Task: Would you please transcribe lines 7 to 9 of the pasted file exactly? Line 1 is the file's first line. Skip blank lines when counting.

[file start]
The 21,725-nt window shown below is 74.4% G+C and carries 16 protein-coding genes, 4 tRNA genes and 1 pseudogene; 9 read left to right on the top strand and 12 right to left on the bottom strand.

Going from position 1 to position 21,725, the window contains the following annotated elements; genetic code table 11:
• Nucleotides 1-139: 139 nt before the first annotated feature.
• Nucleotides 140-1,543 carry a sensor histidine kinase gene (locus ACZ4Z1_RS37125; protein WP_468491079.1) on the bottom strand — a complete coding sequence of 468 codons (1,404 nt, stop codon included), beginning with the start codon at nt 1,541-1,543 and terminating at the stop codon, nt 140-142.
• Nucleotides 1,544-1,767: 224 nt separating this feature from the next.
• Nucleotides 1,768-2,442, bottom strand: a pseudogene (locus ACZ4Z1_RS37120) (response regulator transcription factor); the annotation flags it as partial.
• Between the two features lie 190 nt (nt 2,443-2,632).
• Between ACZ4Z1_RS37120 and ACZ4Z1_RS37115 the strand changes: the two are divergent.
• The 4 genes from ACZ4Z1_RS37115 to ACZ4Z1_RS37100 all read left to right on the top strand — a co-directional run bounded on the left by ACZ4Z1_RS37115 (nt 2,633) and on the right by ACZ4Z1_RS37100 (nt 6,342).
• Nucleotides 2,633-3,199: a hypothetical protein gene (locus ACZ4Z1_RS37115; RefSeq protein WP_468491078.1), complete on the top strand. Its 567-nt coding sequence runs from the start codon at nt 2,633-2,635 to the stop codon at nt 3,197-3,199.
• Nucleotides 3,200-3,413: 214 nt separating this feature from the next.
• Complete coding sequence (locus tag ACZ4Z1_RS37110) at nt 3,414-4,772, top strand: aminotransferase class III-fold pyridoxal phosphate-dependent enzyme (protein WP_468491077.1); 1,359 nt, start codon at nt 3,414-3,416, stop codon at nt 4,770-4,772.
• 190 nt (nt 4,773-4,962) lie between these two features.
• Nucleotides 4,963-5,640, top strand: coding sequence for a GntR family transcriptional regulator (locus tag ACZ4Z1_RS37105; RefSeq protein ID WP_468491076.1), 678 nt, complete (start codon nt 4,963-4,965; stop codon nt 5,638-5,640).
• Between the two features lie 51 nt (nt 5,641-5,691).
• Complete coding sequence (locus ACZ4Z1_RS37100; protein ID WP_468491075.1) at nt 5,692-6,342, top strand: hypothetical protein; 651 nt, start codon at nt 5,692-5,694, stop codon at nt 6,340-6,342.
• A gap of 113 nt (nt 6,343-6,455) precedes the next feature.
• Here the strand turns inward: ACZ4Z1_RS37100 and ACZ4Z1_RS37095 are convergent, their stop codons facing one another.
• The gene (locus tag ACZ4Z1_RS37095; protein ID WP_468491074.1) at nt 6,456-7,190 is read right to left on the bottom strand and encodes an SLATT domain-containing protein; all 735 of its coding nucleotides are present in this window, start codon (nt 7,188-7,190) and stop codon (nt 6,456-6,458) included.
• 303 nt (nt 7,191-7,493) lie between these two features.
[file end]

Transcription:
• Between the two features lie 190 nt (nt 2,443-2,632).
• Between ACZ4Z1_RS37120 and ACZ4Z1_RS37115 the strand changes: the two are divergent.
• The 4 genes from ACZ4Z1_RS37115 to ACZ4Z1_RS37100 all read left to right on the top strand — a co-directional run bounded on the left by ACZ4Z1_RS37115 (nt 2,633) and on the right by ACZ4Z1_RS37100 (nt 6,342).